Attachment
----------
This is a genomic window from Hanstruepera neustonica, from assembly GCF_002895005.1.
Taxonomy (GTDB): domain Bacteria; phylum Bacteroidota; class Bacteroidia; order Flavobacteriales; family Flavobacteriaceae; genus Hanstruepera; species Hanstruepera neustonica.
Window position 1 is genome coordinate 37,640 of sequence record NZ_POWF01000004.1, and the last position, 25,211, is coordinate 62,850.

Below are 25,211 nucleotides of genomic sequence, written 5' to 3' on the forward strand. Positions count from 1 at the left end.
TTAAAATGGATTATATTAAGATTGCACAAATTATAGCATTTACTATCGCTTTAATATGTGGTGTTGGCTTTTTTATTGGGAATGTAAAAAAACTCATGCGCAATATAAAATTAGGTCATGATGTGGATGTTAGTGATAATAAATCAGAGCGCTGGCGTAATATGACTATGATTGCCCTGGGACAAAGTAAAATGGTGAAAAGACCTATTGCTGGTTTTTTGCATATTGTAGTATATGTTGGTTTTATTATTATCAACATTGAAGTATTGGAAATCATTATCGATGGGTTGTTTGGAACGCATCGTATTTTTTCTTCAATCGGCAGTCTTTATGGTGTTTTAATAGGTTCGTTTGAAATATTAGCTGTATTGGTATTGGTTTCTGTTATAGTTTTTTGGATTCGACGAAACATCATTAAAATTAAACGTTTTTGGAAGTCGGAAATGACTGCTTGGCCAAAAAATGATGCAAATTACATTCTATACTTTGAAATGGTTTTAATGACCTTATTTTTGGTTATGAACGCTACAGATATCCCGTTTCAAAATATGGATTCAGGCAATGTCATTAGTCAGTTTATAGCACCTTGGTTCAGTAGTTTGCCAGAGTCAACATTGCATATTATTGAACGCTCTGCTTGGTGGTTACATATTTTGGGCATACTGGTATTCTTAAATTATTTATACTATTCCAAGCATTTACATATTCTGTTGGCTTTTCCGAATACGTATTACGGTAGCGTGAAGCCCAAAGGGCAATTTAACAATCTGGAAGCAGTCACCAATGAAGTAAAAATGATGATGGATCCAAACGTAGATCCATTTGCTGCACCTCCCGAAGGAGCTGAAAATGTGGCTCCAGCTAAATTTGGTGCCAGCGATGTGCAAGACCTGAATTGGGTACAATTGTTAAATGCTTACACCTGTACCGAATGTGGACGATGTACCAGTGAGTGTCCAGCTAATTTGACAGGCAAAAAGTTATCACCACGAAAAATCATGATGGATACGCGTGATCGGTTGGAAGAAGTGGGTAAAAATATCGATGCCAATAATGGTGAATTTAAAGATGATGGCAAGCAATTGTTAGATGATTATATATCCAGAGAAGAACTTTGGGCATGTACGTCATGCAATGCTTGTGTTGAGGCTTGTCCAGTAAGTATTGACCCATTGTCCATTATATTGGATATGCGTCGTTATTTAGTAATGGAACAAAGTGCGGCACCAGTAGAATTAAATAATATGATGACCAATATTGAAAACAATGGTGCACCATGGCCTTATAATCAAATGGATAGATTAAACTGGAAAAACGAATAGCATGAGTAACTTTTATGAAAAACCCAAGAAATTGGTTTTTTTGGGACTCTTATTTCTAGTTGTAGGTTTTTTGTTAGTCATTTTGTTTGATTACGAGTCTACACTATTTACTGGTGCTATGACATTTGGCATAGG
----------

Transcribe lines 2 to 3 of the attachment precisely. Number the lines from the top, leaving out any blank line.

Taxonomy (GTDB): domain Bacteria; phylum Bacteroidota; class Bacteroidia; order Flavobacteriales; family Flavobacteriaceae; genus Hanstruepera; species Hanstruepera neustonica.
Window position 1 is genome coordinate 37,640 of sequence record NZ_POWF01000004.1, and the last position, 25,211, is coordinate 62,850.